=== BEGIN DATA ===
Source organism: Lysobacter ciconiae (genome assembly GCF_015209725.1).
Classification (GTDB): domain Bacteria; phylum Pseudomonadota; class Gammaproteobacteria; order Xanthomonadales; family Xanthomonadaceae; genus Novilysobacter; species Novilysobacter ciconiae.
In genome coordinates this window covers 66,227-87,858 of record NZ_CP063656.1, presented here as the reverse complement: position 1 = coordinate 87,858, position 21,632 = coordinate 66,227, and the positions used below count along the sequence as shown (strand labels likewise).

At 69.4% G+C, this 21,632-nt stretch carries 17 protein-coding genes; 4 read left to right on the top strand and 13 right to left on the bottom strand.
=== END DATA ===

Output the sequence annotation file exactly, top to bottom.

Source organism: Lysobacter ciconiae (genome assembly GCF_015209725.1).
Classification (GTDB): domain Bacteria; phylum Pseudomonadota; class Gammaproteobacteria; order Xanthomonadales; family Xanthomonadaceae; genus Novilysobacter; species Novilysobacter ciconiae.
In genome coordinates this window covers 66,227-87,858 of record NZ_CP063656.1, presented here as the reverse complement: position 1 = coordinate 87,858, position 21,632 = coordinate 66,227, and the positions used below count along the sequence as shown (strand labels likewise).

At 69.4% G+C, this 21,632-nt stretch carries 17 protein-coding genes; 4 read left to right on the top strand and 13 right to left on the bottom strand.